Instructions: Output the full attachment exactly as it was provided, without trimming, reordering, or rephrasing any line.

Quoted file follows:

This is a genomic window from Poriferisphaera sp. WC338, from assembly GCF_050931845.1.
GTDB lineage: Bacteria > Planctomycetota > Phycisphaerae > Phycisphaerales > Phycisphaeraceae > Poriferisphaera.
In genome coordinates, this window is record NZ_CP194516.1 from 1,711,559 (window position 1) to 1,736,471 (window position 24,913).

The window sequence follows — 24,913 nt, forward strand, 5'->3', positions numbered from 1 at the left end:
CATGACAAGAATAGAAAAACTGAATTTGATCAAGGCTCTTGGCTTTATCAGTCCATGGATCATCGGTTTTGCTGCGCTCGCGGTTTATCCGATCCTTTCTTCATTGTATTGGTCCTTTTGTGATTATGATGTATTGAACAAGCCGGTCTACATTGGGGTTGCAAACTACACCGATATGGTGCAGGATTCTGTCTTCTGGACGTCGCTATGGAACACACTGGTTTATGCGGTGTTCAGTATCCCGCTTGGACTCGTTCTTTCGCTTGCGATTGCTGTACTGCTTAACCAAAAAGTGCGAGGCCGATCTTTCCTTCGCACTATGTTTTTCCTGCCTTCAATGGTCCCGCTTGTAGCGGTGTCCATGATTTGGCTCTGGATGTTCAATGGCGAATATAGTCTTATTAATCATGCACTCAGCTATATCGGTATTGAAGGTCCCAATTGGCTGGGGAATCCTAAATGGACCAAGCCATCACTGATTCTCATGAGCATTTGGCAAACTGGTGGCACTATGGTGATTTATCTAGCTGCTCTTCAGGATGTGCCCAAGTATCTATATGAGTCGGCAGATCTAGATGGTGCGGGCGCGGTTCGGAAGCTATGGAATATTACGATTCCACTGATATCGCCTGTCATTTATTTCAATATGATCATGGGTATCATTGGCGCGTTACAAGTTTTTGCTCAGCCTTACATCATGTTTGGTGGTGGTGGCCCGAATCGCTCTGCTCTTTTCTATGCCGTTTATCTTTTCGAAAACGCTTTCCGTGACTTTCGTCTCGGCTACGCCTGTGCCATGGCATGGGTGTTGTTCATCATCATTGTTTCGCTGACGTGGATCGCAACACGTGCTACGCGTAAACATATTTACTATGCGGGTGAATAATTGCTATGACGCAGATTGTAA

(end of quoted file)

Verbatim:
This is a genomic window from Poriferisphaera sp. WC338, from assembly GCF_050931845.1.
GTDB lineage: Bacteria > Planctomycetota > Phycisphaerae > Phycisphaerales > Phycisphaeraceae > Poriferisphaera.
In genome coordinates, this window is record NZ_CP194516.1 from 1,711,559 (window position 1) to 1,736,471 (window position 24,913).

The window sequence follows — 24,913 nt, forward strand, 5'->3', positions numbered from 1 at the left end:
CATGACAAGAATAGAAAAACTGAATTTGATCAAGGCTCTTGGCTTTATCAGTCCATGGATCATCGGTTTTGCTGCGCTCGCGGTTTATCCGATCCTTTCTTCATTGTATTGGTCCTTTTGTGATTATGATGTATTGAACAAGCCGGTCTACATTGGGGTTGCAAACTACACCGATATGGTGCAGGATTCTGTCTTCTGGACGTCGCTATGGAACACACTGGTTTATGCGGTGTTCAGTATCCCGCTTGGACTCGTTCTTTCGCTTGCGATTGCTGTACTGCTTAACCAAAAAGTGCGAGGCCGATCTTTCCTTCGCACTATGTTTTTCCTGCCTTCAATGGTCCCGCTTGTAGCGGTGTCCATGATTTGGCTCTGGATGTTCAATGGCGAATATAGTCTTATTAATCATGCACTCAGCTATATCGGTATTGAAGGTCCCAATTGGCTGGGGAATCCTAAATGGACCAAGCCATCACTGATTCTCATGAGCATTTGGCAAACTGGTGGCACTATGGTGATTTATCTAGCTGCTCTTCAGGATGTGCCCAAGTATCTATATGAGTCGGCAGATCTAGATGGTGCGGGCGCGGTTCGGAAGCTATGGAATATTACGATTCCACTGATATCGCCTGTCATTTATTTCAATATGATCATGGGTATCATTGGCGCGTTACAAGTTTTTGCTCAGCCTTACATCATGTTTGGTGGTGGTGGCCCGAATCGCTCTGCTCTTTTCTATGCCGTTTATCTTTTCGAAAACGCTTTCCGTGACTTTCGTCTCGGCTACGCCTGTGCCATGGCATGGGTGTTGTTCATCATCATTGTTTCGCTGACGTGGATCGCAACACGTGCTACGCGTAAACATATTTACTATGCGGGTGAATAATTGCTATGACGCAGATTGTAA